The Two Worst Bets in Texas Hold’em Poker

Betting, Poker

Too many poker players today develop their poker strategy from watching televised poker tournaments or playing poker online on dominoqq. As a result, they tend to copy some of the more glamorous moves they see in the game. Probably the two most popular poker bets are the bluff and the all-in bet. In most cases, from a strategic point of view, these are also the two worst bets you can make in Texas Hold’em.

What many viewers fail to realize in watching these televised poker tournaments is what they are seeing is edited footage. What’s being televised are some of the more exciting moments in the game but what you aren’t

seeing are the plays that led up to these moments. Much of this coverage is shot during the final rounds of the tournament, a time the strategy changes because of several factors, one of which is the size of the blind bets and the size of the remaining chip stacks.

There are actually times when a player should consider bluffing his hand or betting all of his chips, but more often than not these moves are a mistake. The reason has to do with something professional players call “pot odds”.

To understand how the strategy changes let’s examine how the tournament is played. Each player starts off with the same number of chips. For sake of illustration, we will assume the player has started with $10,000 in chips.

The game requires the first player after the dealer to make a “blind” bet (meaning that he is required to make the best regardless of which cards he holds in his hand). The next player is required to make a “blind” raise. The first blind bet is called the “small blind” and the blind raise is called the “big blind”. Any player who wants to enter the pot at this point must at least call the amount of the “big blind”. The purpose of these blind bets is to discourage players from simply sitting out of the game and waiting for the other players to knock each other out of the game.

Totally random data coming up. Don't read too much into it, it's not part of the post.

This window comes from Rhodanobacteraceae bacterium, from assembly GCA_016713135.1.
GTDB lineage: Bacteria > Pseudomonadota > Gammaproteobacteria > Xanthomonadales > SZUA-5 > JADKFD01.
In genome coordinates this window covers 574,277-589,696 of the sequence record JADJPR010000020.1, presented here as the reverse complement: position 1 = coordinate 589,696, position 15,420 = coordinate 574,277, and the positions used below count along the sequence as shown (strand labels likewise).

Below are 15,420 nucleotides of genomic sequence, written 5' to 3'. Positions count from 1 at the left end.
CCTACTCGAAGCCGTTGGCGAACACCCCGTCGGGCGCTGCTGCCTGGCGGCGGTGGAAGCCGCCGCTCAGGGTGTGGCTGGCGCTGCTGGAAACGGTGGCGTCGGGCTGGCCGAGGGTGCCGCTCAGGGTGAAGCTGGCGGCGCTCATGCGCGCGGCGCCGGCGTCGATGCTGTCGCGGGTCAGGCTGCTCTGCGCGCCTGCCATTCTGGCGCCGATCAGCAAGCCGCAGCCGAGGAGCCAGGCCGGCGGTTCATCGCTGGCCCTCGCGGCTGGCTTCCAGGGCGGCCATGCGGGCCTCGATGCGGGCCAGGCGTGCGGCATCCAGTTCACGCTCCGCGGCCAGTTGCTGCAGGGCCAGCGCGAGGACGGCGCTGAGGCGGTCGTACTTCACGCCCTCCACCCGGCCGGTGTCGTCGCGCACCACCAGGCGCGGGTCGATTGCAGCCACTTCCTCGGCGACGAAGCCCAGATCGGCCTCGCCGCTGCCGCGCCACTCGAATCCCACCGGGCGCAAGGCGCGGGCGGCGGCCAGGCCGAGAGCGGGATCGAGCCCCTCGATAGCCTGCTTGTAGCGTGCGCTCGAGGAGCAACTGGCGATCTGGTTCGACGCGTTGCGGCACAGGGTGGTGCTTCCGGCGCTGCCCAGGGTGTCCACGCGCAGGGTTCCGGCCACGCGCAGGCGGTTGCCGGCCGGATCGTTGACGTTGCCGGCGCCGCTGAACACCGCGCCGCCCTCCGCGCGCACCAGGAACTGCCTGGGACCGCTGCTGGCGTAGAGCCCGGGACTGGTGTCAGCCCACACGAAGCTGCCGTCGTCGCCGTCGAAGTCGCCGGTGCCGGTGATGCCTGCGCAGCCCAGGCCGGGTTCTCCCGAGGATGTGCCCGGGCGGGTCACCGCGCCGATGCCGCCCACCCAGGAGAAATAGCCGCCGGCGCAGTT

In a tournament, these blind bets increase after a designated period of time. For our illustration, we will say that the blinds must increase every half hour of play. As mentioned before, each player starts with $10,000 in chips and the initial blinds will be $100 and $200. This means the “small blind” must bet $100 and the “big blind” must raise it to $200. Every player wishing to enter the pot must call the $200 raise.

When a half-hour has passed, the blinds are increased and now the small blind becomes $200 and the big blind becomes $400. Following this formula, after three hours of play, the blinds will become $3200 and $6400. You can see how this can be very expensive if you still have only $10,000 in chips.

Each player has started with $10,000, but as players get knocked out of the game, most of the remaining players’ chip stacks get larger. For those who don’t increase their chip stacks the probability of getting knocked out of the game increases. Most professional players try to maintain their chip stacks so they have at least 20 times the big blind. When the big blind reaches $6400, players ideally will not want to have a chip stack of less than $128,000. If their chip stack gets much lower they are forced to take more drastic measures in order to try to increase it.